With their friendly waves, reassuring smiles, and comforting updates on the ever-changing state of the seatbelt light, it’s hard to think of anyone more chipper than an airline pilot. But one survey, which began shortly after the deliberate crash of Germanwings Flight 9525 in May 2015, found that a surprising percentage of pilots aren’t as happy-go-lucky as you thought.
Hoping to shed light on “depression and suicidal thoughts” among airline pilots, researchers at the Harvard T. H. Chan School of Public Health anonymously surveyed 1,848 pilots around the world. They found that 12.6 percent met the criteria for “likely depression.” Seventy-five participants, or 4.1 percent, reported having thoughts of being better off dead or of self-harm within the past two weeks.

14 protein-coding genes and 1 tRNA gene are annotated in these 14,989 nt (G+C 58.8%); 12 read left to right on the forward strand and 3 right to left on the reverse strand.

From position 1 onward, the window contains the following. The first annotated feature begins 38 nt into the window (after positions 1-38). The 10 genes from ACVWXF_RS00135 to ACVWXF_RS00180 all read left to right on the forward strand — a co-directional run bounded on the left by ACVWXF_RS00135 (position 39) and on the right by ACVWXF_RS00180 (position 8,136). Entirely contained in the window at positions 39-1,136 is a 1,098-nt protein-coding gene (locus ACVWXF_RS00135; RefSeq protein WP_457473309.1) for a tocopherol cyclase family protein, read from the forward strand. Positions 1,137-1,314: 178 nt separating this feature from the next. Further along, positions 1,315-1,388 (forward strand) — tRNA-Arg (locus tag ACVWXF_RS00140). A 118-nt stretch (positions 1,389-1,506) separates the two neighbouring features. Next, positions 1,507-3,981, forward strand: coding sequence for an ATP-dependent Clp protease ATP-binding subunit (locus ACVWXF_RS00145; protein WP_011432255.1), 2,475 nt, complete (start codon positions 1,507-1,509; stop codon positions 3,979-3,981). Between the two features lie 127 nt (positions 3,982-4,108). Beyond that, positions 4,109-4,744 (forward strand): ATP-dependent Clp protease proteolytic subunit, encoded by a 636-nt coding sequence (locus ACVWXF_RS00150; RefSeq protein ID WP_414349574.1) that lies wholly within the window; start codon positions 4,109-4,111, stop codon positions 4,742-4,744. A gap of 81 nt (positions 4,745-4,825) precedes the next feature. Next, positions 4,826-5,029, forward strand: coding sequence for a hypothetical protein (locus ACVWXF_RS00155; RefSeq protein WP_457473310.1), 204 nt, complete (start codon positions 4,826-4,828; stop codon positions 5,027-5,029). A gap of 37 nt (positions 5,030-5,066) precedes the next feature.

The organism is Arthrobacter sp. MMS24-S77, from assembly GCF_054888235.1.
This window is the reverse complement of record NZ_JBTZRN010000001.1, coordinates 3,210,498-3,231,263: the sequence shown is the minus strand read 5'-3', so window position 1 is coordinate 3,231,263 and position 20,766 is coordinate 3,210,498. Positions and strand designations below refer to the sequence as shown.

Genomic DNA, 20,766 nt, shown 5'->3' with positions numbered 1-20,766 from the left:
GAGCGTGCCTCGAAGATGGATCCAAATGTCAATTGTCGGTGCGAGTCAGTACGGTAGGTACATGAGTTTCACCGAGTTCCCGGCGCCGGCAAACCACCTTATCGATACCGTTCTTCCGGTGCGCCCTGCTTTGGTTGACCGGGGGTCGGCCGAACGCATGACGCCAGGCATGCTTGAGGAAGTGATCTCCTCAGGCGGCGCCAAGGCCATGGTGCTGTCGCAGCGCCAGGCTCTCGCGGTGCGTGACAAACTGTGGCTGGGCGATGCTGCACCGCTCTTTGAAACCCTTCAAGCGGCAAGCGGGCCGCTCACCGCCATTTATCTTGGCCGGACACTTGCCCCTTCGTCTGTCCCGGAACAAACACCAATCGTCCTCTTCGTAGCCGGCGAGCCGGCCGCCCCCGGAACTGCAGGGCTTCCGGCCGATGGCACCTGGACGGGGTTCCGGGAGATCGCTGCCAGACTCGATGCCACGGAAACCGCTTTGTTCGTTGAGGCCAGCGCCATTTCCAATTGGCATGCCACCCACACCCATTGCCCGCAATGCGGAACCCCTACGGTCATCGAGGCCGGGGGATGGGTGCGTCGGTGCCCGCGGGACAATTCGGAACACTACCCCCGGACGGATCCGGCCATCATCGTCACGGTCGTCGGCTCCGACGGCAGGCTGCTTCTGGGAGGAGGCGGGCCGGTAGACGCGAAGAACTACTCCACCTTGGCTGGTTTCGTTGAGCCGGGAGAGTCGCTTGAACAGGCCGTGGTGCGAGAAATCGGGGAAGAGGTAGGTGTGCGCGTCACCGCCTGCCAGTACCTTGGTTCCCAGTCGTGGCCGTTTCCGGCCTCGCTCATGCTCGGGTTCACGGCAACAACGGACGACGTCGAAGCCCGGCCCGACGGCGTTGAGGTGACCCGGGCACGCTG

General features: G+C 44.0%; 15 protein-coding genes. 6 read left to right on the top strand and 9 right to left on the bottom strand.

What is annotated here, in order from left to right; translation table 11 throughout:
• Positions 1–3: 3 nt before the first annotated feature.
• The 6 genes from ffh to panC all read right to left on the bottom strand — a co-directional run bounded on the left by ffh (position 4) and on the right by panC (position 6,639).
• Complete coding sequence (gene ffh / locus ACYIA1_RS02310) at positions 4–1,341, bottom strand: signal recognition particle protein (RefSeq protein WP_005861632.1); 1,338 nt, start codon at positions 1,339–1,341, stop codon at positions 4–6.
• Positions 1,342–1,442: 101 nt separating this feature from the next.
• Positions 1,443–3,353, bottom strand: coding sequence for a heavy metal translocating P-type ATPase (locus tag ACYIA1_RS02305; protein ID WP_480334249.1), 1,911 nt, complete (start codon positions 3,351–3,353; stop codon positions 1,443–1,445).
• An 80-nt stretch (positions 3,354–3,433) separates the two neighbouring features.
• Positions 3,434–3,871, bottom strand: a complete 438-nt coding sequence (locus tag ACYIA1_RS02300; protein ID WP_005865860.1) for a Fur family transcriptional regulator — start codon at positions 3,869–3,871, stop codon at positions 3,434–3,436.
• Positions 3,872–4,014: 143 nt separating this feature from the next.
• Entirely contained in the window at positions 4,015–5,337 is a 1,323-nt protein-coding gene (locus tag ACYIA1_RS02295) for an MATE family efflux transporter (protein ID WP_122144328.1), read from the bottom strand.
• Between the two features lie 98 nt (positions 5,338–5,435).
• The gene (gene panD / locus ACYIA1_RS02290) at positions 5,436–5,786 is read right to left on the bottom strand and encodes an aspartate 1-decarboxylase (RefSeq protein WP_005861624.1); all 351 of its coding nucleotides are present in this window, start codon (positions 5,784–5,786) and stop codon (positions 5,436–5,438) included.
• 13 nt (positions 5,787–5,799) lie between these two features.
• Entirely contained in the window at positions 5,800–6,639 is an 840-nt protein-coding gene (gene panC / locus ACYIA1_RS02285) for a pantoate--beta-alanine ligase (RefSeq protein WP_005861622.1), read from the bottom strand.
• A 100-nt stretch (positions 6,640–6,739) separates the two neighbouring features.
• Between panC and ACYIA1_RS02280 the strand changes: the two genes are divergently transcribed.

In comparison, an estimated 6.7 percent of all U.S. adults had at least one major depressive episode in the past year, according to the National Institute of Mental Health.
The study speculated that underreporting of mental health symptoms and diagnoses is probable among airline pilots—who self-disclose mental disorders to the Federal Aviation Administration’s medical examiners—due to the public stigma of mental illness and fear of being “grounded,” or not fit for duty.
Researchers also suggested that shift work and continuous hours, which make scheduling treatment difficult, could serve as barriers to seeking treatment. Additionally, the study argued that piloting a commercial aircraft was a high-stress occupation in its own right. Still, this is no reason to pass judgment on your pilot.
While the study “highlights the need for airlines to regularly assess all pilots’ mental health,” Madeleine McGivern, head of workplace well-being programs at U.K.-based mental health charity Mind told CNBC, “assumptions about risk shouldn’t be made across the board for people with depression or any other illness, mental, or physical.”
“There will be pilots with experience of mental health problems who have flown safely for decades,” she says.